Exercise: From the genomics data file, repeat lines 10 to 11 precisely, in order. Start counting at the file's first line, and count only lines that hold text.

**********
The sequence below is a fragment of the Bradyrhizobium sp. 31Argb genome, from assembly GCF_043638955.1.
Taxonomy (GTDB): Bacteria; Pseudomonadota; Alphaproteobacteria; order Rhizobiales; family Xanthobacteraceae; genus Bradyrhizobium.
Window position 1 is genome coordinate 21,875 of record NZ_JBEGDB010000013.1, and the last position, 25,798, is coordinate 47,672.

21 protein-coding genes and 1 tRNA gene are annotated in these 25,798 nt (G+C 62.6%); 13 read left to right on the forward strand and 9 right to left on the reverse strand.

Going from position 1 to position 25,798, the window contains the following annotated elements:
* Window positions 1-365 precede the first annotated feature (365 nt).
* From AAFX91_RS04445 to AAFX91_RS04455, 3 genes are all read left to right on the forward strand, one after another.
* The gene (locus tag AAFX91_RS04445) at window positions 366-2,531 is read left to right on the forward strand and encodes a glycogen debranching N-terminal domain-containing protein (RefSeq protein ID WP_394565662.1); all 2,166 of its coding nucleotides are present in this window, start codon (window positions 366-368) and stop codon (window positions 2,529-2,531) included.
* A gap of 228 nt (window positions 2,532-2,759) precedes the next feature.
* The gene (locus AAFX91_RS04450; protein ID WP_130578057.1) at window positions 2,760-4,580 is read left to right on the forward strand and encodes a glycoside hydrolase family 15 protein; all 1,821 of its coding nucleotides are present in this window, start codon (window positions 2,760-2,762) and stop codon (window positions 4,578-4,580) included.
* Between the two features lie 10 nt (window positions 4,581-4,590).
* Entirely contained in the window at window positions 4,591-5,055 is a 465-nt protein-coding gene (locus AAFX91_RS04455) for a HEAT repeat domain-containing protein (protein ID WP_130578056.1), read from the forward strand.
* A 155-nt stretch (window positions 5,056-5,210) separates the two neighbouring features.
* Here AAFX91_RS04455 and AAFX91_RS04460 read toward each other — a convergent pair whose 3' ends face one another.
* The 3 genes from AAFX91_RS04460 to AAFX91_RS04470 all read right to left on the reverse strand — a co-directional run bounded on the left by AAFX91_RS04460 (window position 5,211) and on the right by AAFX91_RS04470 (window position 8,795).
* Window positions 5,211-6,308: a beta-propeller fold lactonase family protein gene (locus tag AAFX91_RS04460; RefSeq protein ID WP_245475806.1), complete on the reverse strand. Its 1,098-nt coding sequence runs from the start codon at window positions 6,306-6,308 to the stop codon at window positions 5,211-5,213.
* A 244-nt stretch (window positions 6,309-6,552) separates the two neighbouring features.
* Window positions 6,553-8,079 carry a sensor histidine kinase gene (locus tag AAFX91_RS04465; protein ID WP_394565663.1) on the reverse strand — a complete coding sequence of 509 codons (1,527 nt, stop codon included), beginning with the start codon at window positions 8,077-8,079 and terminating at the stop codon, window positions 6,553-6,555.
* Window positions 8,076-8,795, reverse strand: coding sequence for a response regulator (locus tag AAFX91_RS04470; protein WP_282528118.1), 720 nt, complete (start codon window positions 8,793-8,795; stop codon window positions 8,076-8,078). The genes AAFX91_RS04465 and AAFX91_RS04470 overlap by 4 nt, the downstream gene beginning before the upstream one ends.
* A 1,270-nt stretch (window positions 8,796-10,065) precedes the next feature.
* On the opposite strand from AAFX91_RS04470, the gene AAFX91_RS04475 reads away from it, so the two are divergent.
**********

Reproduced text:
* The gene (locus AAFX91_RS04450; protein ID WP_130578057.1) at window positions 2,760-4,580 is read left to right on the forward strand and encodes a glycoside hydrolase family 15 protein; all 1,821 of its coding nucleotides are present in this window, start codon (window positions 2,760-2,762) and stop codon (window positions 4,578-4,580) included.
* Between the two features lie 10 nt (window positions 4,581-4,590).